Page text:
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Shark Attack in Auckland New Zealand - Adam Strange
Greg - 2/27/2013 1:28 PM
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Category: Educational
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Shark Attack in Auckland New Zealand - Adam StrangeFrom DailyMail:"An award-winning film and TV director was today mauled to death by a Great White shark as he swam off a popular New Zealand tourist beach. Adam Strange, 46, was attacked and pulled under water about 200 metres from Auckland’s Muriwai Beach at around 1:30pm in front of hundreds of beach tourists. Up to three more sharks were said to have been drawn to the attack as police officers fired at least 20 shots from a lifeboat and helicopter in a desperate bid to rescue him. The Great White eventually let go and moved away. It took rescuers – including three lifeguards who knew the victim - 30 minutes to retrieve the father-of-one’s body. The remains of a shark were later dragged up on the beach."

"We saw the shark fin and the next minute, boom, the attack came. There was blood everywhere on the water."
"The man was still alive. He put his head up. We called to him to swim over to the rock where we were."
"He raised his hand up but we saw another attack pull him in the water."

Around 200 people were on the beach and people quickly ran.
"Everybody was evacuated from the water. Word of mouth, ’shark’, and everybody left the water."
TV3 reported from the beach that as many as three sharks may have been involved.
A witness told them he spotted the lone swimmer while he was out fishing at the beach, shortly before 2pm.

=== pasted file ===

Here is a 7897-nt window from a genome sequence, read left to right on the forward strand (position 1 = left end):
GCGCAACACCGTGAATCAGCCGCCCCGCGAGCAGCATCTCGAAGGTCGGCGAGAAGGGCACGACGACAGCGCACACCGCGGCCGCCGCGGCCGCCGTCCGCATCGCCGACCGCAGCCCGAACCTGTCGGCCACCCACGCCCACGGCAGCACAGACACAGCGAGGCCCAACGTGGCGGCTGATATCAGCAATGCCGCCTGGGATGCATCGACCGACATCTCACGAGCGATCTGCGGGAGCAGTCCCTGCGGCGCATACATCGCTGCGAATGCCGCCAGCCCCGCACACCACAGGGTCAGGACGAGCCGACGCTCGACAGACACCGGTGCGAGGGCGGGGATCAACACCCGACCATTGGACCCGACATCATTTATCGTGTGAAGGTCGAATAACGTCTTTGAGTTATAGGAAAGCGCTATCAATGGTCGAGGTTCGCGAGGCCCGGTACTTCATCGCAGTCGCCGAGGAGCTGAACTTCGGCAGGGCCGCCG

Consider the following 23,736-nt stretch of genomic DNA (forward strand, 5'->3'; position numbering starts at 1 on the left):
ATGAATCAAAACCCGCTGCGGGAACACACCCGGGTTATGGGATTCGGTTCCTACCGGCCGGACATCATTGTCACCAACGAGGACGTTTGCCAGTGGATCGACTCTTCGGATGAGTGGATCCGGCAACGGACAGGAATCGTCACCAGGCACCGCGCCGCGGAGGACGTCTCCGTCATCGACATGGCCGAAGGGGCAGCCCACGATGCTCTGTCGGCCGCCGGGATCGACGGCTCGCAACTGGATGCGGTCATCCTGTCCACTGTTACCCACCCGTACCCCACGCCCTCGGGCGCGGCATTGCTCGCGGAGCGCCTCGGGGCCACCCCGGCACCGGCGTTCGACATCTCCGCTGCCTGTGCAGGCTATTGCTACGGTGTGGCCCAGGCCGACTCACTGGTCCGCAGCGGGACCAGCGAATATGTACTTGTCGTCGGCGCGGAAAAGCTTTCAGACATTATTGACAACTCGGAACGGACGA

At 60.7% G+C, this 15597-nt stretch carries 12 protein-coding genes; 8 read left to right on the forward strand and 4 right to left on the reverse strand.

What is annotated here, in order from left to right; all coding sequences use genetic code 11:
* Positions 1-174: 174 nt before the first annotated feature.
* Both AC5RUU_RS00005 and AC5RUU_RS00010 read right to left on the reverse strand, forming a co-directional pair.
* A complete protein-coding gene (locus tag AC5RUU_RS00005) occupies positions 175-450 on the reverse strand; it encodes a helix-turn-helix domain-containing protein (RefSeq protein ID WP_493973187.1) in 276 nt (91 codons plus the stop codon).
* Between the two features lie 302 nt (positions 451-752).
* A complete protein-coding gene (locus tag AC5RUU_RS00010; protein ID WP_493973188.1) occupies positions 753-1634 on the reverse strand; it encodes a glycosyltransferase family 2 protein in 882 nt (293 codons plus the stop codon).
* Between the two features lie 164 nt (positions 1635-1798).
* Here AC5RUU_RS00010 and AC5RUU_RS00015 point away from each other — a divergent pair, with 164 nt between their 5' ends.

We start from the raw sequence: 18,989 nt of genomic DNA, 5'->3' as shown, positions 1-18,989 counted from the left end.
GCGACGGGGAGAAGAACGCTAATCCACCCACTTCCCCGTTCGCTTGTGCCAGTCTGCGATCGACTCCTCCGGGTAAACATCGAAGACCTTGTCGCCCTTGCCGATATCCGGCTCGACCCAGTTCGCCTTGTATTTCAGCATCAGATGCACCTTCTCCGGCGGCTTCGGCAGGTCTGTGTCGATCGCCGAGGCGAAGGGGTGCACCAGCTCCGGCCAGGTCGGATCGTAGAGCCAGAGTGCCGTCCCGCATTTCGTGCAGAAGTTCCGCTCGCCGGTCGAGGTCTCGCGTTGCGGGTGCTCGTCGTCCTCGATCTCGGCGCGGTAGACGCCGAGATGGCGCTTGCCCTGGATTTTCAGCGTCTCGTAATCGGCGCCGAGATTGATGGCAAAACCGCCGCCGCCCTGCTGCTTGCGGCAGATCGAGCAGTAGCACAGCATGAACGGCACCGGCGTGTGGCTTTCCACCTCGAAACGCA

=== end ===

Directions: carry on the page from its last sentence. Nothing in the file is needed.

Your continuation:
The distressed man signaled for help when he was attacked by a shark, before he was pulled underwater.
At this point, the witness said three or four other sharks appeared in the area.
Other surfers reported a large shark in the water at the rivermouth at north Piha today.
"We thought it was pretty cheeky because it was right in the surf line, heading north," one said.

From the Florida Museum of Natural History:

There have been 215 unprovoked shark attacks on divers between 1820 - 2011, of which 40 (19%) were fatal. Compared to 2569 unprovoked shark attacks over all between 1580 - 2012, of which 484 (19%) were fatal.

The majority of shark attacks on divers are not fatal. This does not mean that divers should be less careful in the water, but it does support the idea that sharks are not hunting humans for food. Fatal attacks are usually the result of significant blood loss and stress. One theory suggests that sharks will bite their prey to make sure it is edible before eating it. Once this ’prey’ item is identified as an unnatural source of food, the shark will swim away to find more suitable food elsewhere.